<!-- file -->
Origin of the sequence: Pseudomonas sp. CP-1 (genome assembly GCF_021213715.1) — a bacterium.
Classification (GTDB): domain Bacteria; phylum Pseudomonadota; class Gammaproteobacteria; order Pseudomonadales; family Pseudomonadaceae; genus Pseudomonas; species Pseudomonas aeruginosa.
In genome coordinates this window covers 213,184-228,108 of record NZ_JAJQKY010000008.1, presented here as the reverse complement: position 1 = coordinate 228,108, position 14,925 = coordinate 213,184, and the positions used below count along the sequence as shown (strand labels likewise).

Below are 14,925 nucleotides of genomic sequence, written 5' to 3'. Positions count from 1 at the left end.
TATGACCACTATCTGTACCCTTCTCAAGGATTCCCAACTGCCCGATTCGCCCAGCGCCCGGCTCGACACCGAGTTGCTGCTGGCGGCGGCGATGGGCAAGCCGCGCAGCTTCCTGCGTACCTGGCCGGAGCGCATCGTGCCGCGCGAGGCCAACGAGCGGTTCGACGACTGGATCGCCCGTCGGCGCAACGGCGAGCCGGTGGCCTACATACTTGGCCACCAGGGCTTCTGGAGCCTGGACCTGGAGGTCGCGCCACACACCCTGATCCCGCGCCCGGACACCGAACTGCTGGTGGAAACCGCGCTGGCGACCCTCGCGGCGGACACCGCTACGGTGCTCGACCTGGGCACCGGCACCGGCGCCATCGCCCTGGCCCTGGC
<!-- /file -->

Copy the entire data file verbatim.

Origin of the sequence: Pseudomonas sp. CP-1 (genome assembly GCF_021213715.1) — a bacterium.
Classification (GTDB): domain Bacteria; phylum Pseudomonadota; class Gammaproteobacteria; order Pseudomonadales; family Pseudomonadaceae; genus Pseudomonas; species Pseudomonas aeruginosa.
In genome coordinates this window covers 213,184-228,108 of record NZ_JAJQKY010000008.1, presented here as the reverse complement: position 1 = coordinate 228,108, position 14,925 = coordinate 213,184, and the positions used below count along the sequence as shown (strand labels likewise).

Below are 14,925 nucleotides of genomic sequence, written 5' to 3'. Positions count from 1 at the left end.
TATGACCACTATCTGTACCCTTCTCAAGGATTCCCAACTGCCCGATTCGCCCAGCGCCCGGCTCGACACCGAGTTGCTGCTGGCGGCGGCGATGGGCAAGCCGCGCAGCTTCCTGCGTACCTGGCCGGAGCGCATCGTGCCGCGCGAGGCCAACGAGCGGTTCGACGACTGGATCGCCCGTCGGCGCAACGGCGAGCCGGTGGCCTACATACTTGGCCACCAGGGCTTCTGGAGCCTGGACCTGGAGGTCGCGCCACACACCCTGATCCCGCGCCCGGACACCGAACTGCTGGTGGAAACCGCGCTGGCGACCCTCGCGGCGGACACCGCTACGGTGCTCGACCTGGGCACCGGCACCGGCGCCATCGCCCTGGCCCTGGC